We’ve heard enough hints about Randy Wittman returning to coach the Washington Wizards, wiped free from the interim tag, that we really don’t need a national report, according to league sources, from ESPN’s Ric Bucher to tell us so.
“…even though no official announcement is expected anytime soon,” concludes Bucher’s first sentence announcing Washington’s plans to retain Wittman.
[Ernie Grunfeld hoping to get lucky. Courtesy SportsPickle.]
The Wizards stink.
And that isn’t my grumpy reaction. It’s a sad, embarrassing fact.
I love our NBA franchise. I’ve just hated watching them suffer. Although TAI readers weren’t thrilled about my suggestion that the league contract the Wizards, to save us all the pain.
So here’s what you think we should do instead.
[A rare lead. Screenshot via Comcast.]
Sacramento. Golden State. Detroit.
Everyone beats the Wiz.
So I say—let’s join ‘em.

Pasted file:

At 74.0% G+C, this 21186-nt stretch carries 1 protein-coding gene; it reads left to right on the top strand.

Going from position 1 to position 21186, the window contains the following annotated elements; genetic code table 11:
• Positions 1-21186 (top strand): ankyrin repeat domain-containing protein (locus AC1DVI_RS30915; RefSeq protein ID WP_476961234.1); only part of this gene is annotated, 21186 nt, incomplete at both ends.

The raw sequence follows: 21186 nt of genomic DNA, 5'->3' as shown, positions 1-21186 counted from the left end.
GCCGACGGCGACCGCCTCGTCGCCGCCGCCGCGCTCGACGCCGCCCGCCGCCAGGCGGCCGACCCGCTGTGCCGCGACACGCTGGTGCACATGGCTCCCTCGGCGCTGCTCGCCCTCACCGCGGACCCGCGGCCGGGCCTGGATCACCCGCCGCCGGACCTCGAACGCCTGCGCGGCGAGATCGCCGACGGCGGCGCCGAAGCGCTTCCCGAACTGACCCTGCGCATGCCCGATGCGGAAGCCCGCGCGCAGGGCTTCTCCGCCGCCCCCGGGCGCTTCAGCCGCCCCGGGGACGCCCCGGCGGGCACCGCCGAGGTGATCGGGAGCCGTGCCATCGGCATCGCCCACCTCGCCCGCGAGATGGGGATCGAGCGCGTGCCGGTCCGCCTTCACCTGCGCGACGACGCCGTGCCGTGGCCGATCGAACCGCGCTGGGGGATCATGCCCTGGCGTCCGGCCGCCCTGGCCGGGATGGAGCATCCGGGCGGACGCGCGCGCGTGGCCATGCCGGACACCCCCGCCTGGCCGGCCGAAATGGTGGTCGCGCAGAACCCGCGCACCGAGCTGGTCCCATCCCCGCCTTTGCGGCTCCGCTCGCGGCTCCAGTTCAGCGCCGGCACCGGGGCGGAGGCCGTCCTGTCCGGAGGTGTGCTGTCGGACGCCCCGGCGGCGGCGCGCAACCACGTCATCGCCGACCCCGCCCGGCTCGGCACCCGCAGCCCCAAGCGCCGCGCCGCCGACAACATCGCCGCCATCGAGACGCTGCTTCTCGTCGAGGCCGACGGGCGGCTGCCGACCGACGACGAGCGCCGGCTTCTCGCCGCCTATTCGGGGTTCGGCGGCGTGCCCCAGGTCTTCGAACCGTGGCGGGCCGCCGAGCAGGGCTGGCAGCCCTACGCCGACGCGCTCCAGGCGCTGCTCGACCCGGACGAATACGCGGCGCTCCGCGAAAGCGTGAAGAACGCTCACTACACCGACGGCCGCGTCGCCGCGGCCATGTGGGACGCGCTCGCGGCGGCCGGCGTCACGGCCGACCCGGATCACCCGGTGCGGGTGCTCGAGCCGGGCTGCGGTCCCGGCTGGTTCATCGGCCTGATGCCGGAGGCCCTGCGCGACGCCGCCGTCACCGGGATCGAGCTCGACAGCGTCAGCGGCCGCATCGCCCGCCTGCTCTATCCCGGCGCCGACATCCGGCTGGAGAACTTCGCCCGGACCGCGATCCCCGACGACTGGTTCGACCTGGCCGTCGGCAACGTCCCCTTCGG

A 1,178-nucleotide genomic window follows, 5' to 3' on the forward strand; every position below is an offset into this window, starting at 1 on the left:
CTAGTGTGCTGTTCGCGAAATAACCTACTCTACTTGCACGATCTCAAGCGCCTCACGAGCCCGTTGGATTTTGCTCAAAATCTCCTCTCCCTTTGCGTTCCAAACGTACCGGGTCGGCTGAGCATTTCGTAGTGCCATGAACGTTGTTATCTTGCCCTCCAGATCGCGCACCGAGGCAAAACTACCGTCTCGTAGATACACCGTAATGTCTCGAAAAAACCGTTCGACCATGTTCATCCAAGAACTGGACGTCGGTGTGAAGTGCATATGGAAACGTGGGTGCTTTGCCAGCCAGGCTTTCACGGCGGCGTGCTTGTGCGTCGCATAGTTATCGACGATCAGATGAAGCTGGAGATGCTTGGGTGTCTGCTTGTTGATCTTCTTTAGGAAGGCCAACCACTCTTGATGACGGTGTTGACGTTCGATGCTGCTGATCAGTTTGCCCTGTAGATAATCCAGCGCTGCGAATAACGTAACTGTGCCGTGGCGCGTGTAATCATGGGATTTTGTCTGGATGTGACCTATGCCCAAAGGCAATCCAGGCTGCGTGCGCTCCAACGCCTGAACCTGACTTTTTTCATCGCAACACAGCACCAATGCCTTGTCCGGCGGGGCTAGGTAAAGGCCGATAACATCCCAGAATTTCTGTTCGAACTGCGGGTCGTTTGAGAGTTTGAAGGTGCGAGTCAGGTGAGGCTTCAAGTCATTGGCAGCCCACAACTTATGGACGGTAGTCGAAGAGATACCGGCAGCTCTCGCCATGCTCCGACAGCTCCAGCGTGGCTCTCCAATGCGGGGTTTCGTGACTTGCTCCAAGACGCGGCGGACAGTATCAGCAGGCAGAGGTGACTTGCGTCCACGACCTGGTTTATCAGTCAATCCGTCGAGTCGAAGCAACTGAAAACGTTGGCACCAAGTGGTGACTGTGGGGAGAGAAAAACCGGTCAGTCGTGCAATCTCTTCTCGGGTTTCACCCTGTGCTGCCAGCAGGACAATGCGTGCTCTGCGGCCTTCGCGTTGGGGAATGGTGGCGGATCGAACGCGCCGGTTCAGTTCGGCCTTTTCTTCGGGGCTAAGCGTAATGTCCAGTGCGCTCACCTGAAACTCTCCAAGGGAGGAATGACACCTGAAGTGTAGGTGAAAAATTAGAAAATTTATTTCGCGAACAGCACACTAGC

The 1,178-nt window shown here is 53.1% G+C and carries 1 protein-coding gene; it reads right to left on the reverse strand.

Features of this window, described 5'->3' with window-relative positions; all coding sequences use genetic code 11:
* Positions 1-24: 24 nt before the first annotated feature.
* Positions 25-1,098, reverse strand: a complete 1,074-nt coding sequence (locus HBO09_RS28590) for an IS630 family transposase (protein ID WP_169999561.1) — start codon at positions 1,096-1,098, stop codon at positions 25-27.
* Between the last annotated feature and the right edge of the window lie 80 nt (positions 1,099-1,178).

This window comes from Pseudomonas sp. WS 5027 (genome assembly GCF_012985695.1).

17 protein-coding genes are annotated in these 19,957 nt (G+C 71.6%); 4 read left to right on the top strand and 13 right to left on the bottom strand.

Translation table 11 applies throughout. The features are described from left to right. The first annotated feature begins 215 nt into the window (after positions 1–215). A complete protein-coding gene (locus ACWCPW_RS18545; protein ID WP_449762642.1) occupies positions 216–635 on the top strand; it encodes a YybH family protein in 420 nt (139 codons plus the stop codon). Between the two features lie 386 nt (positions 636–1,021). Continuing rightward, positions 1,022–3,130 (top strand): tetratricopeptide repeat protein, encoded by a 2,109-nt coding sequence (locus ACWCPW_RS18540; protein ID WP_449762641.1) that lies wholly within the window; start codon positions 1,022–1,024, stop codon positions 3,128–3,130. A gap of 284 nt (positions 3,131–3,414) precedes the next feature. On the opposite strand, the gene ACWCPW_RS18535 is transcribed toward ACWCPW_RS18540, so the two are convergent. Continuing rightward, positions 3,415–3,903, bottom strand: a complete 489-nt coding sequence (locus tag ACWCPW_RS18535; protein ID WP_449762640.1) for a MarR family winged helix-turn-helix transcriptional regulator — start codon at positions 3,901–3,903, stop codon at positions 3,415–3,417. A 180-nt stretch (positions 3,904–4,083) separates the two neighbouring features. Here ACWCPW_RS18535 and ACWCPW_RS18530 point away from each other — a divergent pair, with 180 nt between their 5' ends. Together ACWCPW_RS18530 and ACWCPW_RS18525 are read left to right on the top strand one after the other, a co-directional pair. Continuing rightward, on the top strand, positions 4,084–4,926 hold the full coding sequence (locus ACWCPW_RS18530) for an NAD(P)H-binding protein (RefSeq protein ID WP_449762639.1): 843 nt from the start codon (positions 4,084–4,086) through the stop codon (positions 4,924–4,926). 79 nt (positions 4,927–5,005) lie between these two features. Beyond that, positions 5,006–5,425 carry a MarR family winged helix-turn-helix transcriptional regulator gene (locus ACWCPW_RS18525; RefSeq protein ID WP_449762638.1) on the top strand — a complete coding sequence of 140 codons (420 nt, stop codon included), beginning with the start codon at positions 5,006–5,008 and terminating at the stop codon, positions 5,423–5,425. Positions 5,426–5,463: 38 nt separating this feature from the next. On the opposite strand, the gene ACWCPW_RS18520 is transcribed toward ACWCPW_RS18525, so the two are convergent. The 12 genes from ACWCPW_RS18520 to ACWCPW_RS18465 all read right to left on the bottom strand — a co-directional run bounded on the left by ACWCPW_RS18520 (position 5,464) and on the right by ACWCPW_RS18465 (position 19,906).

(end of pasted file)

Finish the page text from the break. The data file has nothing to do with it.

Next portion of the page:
Break them up. Dismantle the court. Burn the uniforms.
Make the Wizards disappear.
ShareBullets… a run-down of commentary on recent Wizards subjects, and links…
Kobe on the Rebuild in Washington.
The below video is a bit old… it’s from the Los Angeles Lakers locker room after they lost to the Wizards in D.C. on March 7 (The Lakers said WHAT?); Kobe Bryant, Pau Gasol and Derek Fisher speak in the video, sort of. Kobe tries his best to keep his answers to one word (he’s even asked by if his post-game media session in Washington is the most “Belichick” he’s ever been), Gasol says the loss was “embarrassing,” and Fisher, playing in his final loss as a Laker, says, “I’ve been around long enough to realize that you can’t allow yourself to be defined by the changing opinions of the critics or media personal that cover our game.”
The most pertinent question for Wizards fans, however, is when Kobe’s asked what needs to happen in Washington to get the franchise to the point of respectability. “Got to make the right decisions,” said Kobe plainly. “You got to make the right decisions from a management standpoint, the players you bring in here. That’s all it is, just making the right choices.” With calls for Ernie Grunfeld’s job reaching the generic sports column platform of the Washington Post, you have to wonder how the current team president’s track record of decision-making has been evaluated by current team ownership.